We’ve all heard the saying, “it’s who you know, not what you know.” So true. Today we are announcing that the dominant firm in Palm Beach, the O’Donnell agency, is joining rbb and it wouldn’t have happened if not for the Chamber of Commerce.
While participating in a webinar at the Chamber of Commerce of the Palm Beaches I mentioned to the coordinator that we are always looking for talented people and I was hoping to accelerate my firm’s growth in Palm Beach by adding in an existing firm. I asked her to keep her ears open. Less than five months later she called me with an opportunity and three months later the deal was signed. No business brokers necessary! Proof positive that networking delivers.
As PR and communications professionals, we advise clients on the value of community and civic engagement. Below are three benefits that come from smart civic and community engagement:
Positive Brand Identity
This one is obvious. The more involved you are in your community the more positively impacted your brand identity will be. rbb is a known name in working with national and local organizations, chambers, and non-profits. Don’t define your community just by geography, but don’t ignore your back yard either. By engaging locally, you not only get the brand, sales and recruitment benefits, you are making a difference where you live as well as work. Don’t we all want to be part of helping and making decisions that matter?
Growth + Recruitment
Growth comes in many forms – rbb has continuously grown as an agency, both organically and through strategic acquisitions and mergers. Yes, we have strong glass door reviews and a great reputation for flexibility, but more often than not our new employees come to us from networking contacts. Every one of the five firms that have joined us over the last decade also came to us through civic and community engagement. Making sure all your contacts know what your business is seeking as well as paying if forward to help others with their growth and recruitment needs makes a fabulous circle of success, but also, a team.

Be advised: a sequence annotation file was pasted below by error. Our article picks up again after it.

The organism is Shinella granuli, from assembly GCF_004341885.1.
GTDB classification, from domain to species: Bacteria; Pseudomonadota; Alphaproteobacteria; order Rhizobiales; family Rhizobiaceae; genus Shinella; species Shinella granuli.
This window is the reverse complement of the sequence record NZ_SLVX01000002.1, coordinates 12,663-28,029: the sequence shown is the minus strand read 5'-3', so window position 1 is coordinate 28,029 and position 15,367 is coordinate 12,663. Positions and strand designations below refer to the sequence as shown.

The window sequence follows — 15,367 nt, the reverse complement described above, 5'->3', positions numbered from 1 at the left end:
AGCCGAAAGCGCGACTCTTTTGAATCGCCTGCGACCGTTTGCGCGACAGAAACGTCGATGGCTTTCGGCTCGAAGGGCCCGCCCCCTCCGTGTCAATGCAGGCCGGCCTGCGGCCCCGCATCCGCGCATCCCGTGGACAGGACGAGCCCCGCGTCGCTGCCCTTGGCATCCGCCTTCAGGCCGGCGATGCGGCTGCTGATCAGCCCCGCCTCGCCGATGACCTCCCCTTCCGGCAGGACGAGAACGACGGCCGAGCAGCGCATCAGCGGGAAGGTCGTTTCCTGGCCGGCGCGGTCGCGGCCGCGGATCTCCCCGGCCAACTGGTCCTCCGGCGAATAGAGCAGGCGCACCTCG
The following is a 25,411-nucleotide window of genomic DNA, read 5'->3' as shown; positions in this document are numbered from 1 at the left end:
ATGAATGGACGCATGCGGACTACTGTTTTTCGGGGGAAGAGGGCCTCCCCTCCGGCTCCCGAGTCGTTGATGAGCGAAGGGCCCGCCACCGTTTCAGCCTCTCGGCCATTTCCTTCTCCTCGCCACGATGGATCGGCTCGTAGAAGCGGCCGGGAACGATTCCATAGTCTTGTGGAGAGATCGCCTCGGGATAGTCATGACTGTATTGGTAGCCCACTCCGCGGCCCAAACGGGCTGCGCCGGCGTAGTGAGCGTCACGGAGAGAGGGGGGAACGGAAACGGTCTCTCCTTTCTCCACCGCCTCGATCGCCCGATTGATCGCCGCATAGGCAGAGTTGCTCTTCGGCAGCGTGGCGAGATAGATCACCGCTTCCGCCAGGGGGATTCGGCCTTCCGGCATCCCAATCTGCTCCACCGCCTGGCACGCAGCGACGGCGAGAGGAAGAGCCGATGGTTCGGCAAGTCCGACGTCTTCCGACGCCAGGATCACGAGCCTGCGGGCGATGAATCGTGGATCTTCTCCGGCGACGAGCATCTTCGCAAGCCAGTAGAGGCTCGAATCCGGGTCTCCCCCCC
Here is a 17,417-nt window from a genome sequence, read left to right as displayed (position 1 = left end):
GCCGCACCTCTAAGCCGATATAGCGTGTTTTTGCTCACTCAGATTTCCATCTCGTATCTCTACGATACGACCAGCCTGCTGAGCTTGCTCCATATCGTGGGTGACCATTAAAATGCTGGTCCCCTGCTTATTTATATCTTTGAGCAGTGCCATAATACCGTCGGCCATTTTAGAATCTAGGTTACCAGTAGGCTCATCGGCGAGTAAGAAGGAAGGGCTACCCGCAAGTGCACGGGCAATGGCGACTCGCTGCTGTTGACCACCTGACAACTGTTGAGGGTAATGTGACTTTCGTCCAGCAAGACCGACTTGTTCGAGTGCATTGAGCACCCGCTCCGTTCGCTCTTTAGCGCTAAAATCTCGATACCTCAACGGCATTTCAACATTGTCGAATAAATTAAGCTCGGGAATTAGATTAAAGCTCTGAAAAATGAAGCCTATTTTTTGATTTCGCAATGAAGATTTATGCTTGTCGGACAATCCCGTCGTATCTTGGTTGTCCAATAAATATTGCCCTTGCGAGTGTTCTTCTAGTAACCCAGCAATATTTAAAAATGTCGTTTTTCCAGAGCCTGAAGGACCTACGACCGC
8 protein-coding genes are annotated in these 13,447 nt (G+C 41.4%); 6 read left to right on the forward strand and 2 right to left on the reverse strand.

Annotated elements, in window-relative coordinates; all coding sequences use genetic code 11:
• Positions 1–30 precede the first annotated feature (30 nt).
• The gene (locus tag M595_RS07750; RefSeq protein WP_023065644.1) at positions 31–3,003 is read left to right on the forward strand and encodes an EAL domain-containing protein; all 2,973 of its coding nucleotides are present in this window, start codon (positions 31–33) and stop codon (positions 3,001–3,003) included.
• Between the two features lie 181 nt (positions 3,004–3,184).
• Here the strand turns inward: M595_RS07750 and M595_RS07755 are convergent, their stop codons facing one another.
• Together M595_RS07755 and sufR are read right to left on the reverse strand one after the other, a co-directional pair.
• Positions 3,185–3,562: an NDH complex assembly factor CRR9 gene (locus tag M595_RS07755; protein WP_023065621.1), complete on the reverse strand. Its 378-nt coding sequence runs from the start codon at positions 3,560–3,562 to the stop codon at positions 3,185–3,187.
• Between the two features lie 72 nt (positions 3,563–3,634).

The most common reason shared for networking and community engagement is business development. While it absolutely does help build your business this is often a long-term play not a short-term gain. In fact, in 2020, 42% of rbb’s new business came from some sort of civic or community engagement connection. I also suggest you avoid the “always selling” mentality. Recently, I was connected with another CEO about some PR/Media help. After an overview of the situation, it was clear that a proactive campaign wasn’t necessary, and it would be better to keep a low profile and just have a press release at the ready. When asked, if I could handle it, I replied there was no need to hire us for such a small thing and once his people wrote it, I’d be happy to review it as a courtesy to the person who connected us. The CEO was appreciative and knows he can trust us to be honest and caring of his business needs.
I’ve seen personal benefits as well from civic and community engagement – everything from helping people find internships for their children to inviting them to events around passion projects and I haven’t even begun to discuss the impacts on our community – helping at-risk students thrive, creating affordable housing, supporting those in medical/economic need etc. Do you have insights to share around how your business or personal life has been impacted by civic involvement? Or questions on best practices and getting started? Reach out to me via LinkedIn or email – I’m happy to connect and discuss.